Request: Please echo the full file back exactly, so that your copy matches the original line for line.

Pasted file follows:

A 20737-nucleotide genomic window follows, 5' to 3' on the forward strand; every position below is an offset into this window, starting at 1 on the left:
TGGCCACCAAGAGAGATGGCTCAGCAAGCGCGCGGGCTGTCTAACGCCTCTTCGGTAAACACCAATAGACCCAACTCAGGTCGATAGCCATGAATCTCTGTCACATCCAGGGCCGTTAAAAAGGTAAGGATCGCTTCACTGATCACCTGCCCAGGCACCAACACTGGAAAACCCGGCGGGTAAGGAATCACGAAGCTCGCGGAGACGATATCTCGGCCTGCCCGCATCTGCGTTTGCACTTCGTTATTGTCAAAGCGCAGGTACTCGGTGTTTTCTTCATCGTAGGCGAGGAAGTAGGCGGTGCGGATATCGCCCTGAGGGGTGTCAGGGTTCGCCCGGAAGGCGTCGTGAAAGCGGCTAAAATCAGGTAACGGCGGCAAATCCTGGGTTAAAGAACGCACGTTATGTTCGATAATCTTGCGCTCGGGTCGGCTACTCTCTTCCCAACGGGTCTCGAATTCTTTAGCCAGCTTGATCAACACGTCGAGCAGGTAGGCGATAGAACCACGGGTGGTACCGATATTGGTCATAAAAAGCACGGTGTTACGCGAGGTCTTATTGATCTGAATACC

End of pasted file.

A 20737-nucleotide genomic window follows, 5' to 3' on the forward strand; every position below is an offset into this window, starting at 1 on the left:
TGGCCACCAAGAGAGATGGCTCAGCAAGCGCGCGGGCTGTCTAACGCCTCTTCGGTAAACACCAATAGACCCAACTCAGGTCGATAGCCATGAATCTCTGTCACATCCAGGGCCGTTAAAAAGGTAAGGATCGCTTCACTGATCACCTGCCCAGGCACCAACACTGGAAAACCCGGCGGGTAAGGAATCACGAAGCTCGCGGAGACGATATCTCGGCCTGCCCGCATCTGCGTTTGCACTTCGTTATTGTCAAAGCGCAGGTACTCGGTGTTTTCTTCATCGTAGGCGAGGAAGTAGGCGGTGCGGATATCGCCCTGAGGGGTGTCAGGGTTCGCCCGGAAGGCGTCGTGAAAGCGGCTAAAATCAGGTAACGGCGGCAAATCCTGGGTTAAAGAACGCACGTTATGTTCGATAATCTTGCGCTCGGGTCGGCTACTCTCTTCCCAACGGGTCTCGAATTCTTTAGCCAGCTTGATCAACACGTCGAGCAGGTAGGCGATAGAACCACGGGTGGTACCGATATTGGTCATAAAAAGCACGGTGTTACGCGAGGTCTTATTGATCTGAATACC